Chris Christie & Sony’s The Interview

New Jersey Governor Chris Christie has had some harsh words for both the Obama administration and the Sony corporation, both over recent events in the news.

In what has quickly become an infamous case of submission to terrorist demands, Sony canceled plans for a Christmas release of the Seth Rogen comedy The Interview in the wake of threats from the ìGuardians of Peaceî group, now believed to have ties to the government of North Korea. Prior to the threats, which promised 9/11 style attacks if the movie were to be shown, the Guardians of Peace hacked Sony’s database and stole a potentially devastating amount of sensitive, personal data. Christie has criticized Sony’s appeasing response (as has most of the United States) and said that if he had been President, he would have gone beyond Obama’s response (which was to merely label Sony’s action a mistake) and actually called Sony leadership to meet with him in the White House to discuss the situation and seek a safe way to show the movie despite the threats.

Christie has also blasted the President for normalizing relations with Cuba. In particular, the Governor notes that Cuba has granted political asylum for 30 years to Joanne Chesimard, convicted in the 1970’s of killing a New Jersey state trooper before successfully breaking out of prison and fleeing to the island nation. Christie harshly asserts that it is unacceptable to seek cordial relations with a country that has knowingly harbored ñ and continues to harbor ñ a cop killer.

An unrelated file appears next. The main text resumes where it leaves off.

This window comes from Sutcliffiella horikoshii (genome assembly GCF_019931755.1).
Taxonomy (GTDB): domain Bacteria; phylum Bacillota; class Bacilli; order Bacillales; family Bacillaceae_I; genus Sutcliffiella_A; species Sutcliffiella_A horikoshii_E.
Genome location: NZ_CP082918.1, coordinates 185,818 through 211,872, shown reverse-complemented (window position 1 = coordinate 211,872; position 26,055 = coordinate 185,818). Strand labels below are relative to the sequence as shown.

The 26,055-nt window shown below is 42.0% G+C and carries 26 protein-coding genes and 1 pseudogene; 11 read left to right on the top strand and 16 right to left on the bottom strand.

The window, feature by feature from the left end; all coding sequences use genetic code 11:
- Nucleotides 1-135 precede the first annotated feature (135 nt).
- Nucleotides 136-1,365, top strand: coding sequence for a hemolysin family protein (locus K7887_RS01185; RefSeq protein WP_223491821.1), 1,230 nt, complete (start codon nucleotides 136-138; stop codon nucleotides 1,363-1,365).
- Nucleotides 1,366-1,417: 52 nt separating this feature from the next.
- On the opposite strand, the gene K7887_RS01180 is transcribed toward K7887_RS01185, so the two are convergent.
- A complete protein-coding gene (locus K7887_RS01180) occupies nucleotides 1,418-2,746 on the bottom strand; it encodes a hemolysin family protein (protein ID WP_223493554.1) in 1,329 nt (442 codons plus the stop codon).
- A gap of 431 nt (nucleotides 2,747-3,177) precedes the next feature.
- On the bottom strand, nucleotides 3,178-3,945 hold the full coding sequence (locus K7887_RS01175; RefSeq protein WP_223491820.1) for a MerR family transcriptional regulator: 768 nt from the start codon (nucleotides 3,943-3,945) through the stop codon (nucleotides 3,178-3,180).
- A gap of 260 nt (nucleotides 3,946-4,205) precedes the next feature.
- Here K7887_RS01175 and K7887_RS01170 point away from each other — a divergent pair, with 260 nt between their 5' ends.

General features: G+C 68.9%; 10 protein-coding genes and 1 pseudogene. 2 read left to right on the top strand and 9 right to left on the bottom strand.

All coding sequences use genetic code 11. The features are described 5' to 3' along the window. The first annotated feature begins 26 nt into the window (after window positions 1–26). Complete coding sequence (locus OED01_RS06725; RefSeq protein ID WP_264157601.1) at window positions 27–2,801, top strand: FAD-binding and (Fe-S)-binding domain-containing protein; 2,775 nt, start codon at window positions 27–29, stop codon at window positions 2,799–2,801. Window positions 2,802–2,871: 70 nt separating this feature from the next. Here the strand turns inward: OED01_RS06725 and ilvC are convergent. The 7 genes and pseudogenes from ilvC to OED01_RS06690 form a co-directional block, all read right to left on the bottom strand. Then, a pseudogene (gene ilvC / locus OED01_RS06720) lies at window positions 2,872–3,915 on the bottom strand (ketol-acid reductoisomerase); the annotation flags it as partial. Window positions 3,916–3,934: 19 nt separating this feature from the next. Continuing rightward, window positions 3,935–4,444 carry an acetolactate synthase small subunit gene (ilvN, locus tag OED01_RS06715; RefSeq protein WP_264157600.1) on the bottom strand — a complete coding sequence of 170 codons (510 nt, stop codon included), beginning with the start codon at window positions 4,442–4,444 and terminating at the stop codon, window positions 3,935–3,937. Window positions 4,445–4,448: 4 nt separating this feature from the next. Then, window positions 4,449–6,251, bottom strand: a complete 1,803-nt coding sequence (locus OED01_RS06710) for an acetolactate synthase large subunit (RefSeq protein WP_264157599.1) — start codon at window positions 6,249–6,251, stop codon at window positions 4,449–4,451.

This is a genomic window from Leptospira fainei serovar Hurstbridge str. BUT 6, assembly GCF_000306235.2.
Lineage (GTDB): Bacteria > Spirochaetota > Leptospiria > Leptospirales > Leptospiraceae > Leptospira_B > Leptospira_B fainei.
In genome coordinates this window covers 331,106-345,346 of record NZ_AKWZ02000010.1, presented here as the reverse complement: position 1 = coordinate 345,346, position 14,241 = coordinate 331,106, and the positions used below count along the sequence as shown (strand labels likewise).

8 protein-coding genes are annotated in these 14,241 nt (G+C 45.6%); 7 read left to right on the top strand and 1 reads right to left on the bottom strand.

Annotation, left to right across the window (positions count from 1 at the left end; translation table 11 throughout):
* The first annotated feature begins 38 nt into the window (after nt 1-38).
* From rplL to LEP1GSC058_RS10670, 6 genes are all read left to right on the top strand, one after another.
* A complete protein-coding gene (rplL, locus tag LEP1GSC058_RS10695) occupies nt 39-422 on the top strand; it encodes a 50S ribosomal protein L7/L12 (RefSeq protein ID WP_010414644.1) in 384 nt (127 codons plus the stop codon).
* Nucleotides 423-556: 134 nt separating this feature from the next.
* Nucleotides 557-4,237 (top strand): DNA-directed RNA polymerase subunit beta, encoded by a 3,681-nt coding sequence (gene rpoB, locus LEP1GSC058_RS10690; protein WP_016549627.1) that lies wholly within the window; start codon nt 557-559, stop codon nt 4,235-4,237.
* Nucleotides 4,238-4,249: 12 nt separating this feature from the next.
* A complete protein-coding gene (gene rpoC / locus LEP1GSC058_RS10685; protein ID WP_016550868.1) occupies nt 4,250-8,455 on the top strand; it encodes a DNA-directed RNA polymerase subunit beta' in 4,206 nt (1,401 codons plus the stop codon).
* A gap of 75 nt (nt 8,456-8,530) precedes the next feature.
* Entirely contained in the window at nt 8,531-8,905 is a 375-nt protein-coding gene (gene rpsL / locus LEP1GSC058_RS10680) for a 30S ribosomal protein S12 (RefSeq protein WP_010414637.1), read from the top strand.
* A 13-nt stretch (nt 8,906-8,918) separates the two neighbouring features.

Governor Christie’s sharp criticism of the President ñ delivered in his characteristic, no-nonsense style – is a possible indicator of his intention to run in the 2016 presidential election. A Republican hoping for the nod can scarcely go wrong criticizing Obama, and concerning Christie’s remarks on the Sony incident, the nation’s almost unilateral backlash against the cancellation of The Interview makes weighing in on that issue a safe way to score political points.

Chris Christie is noted for being often abrasive and unapologetic in his statements, which could cost him in the race. Of potentially greater concern, however, is the fact that many Republicans still have not forgotten his words of praise for Barack Obama during the aftermath of Hurricane Sandy, when Christie expressed gratitude for the help of the Federal government. Speaking just weeks ahead of a presidential election, Obama received a conspicuous bump in the polls and went on to narrowly win reelection.

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